The calm before the storm: Story of the 2018 Farm Bill

Everyone knows when it’s a farm bill year.

The news cycle is full of deadlines, issues and policy. But this year, there’s nothing but crickets chirping. One real question stands. Why is the farm bill making so little noise?

Trade. This one word has become one of the most impactful issues facing the U.S. agricultural economy today.

“Trade issues have definitely overshadowed the farm bill,” said Scott Gerlt. “People have been overall concerned more about trade than about the farm bill.”

Gerlt is a senior research associate with the Food and Agricultural Policy Research Institute. He first researched the farm bill in 2009, and he said 2018’s bill is creating less noise than any he has seen.

“It definitely seems like the farm bill has taken a back burner,” said Jared Meyers. “Issues like trade have just overshadowed it.”

Meyers is a senior in agribusiness management at the University of Missouri. He has seen policies in action through classwork and internships, and as a consumer.

But that doesn’t mean that the policy on this farm bill will have a limited impact. Congress is discussing making changes to the Supplemental Nutrition Assistance Program. It has quickly made its way to be the biggest issue in the farm bill.

“You’ll hear different reports about what’s really the major sticking point. I’d say that’s probably the number one,” Gerlt said.

SNAP has divided the houses of Congress*. The House of Representatives has proposed a change that would create strict work laws, in most cases 20 or more hours per week, in order to receive the benefits of SNAP. The House has also placed major consequences on failure to meet the requirement. The Senate is refusing to pass that portion of the policy.

Title One is another big issue that could see changes in the 2018 bill. Title One consists of the Crop Commodity Program Provisions. Programs such as the Agriculture Risk Coverage and Price Loss Coverage will be discussed. At FAPRI, Gerlt works with the agriculture committee staff, primarily with Title One. He does analysis behind the scenes that goes into making informed choices with how the agriculture committee creates the bill.

Other farm bill issues include dairy, technology, conservation spending, and taxes.

Even with the limited publicity, an issue still has been seen by many. The 2014 farm bill has expired as of September 2018. Provisions for some programs exist, but others have lost funding.

Without an extension of the 2014 bill or a new bill, policy returns to that of the 1940s. The farm bills that are passed temporarily rewrite permanent policy. The policy of that time, however, does not equate with the technology and efficiency of today’s agriculture. However, if history is any precedent, the process will likely go on without any issues.

“I’ve never seen a major crisis yet from this sort of thing,” Gerlt said. “They’ll either pass an extension or pass a new farm bill. Really, there isn’t a big threat until the end of the year.”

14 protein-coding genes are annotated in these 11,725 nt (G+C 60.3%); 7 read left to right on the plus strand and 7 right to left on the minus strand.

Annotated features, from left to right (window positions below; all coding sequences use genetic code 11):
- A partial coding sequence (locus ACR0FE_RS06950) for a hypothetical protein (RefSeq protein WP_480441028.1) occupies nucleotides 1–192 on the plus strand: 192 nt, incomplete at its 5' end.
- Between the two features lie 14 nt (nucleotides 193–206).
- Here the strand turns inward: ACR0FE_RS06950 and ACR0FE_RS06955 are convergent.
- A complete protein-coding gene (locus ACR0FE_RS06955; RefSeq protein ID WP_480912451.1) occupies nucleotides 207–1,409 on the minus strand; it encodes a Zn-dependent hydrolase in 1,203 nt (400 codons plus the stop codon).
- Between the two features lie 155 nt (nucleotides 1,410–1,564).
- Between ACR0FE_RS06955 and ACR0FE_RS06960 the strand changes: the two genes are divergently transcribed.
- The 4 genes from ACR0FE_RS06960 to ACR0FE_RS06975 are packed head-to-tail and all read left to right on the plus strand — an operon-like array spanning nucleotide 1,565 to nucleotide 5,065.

As the year concludes, Gerlt expects that Congress will do something to ensure that 1940s policy is not reinstated.

Even though it addresses issues with SNAP, agriculture, and natural resources, the publicity surrounding this year’s bill has remained low. Trade is a factor, but this farm bill is also different than others.

“This farm bill is more of an evolutionary farm bill instead of a revolutionary one,” Gerlt said. “We’re looking at making tweaks to the existing programs.”

The evolutionary tendency of the issues this year has put the bill on the backburner for the time being. It has given way to other issues that seem to be more pressing, like trade.

Trade issues, including the tariffs with China, renegotiation of NAFTA, and the removal of the Trans-Pacific Partnership, have caught the attention of both the public and politicians.

NAFTA has been renegotiated into a different agreement known as USCMA.

Trade with China has frozen, with tariffs causing little to no goods to be distributed to China. Agriculture, in particular, needs to find a new market. Markets could open up in Britain, Cuba, South Korea, Japan and the European Union.

Whether they pass an extension or a new bill, Congress has to act soon. For now, there’s still just crickets.

“Politics and the public are just very focused on other issues,” Meyers said.

*Editor’s note: House and Senate lawmakers agreed to a compromise package, Nov. 29, according to a story in the Washington Post, published Nov. 29.

Tyler Miller

About the Author Tyler Miller

My name is Tyler Miller, and I am a freshman studying agricultural education and leadership with an emphasis in communications at the University of Missouri. I grew up in the small town of Belle, Missouri. I am 18 years old and have a younger sister named Amber. In my free time, I enjoy playing golf and soccer. In high school, I developed a passion for agriculture, which influenced my decision to attend college at Mizzou. I am excited to express my passion for agriculture and love of communicating ideas as a first-time writer.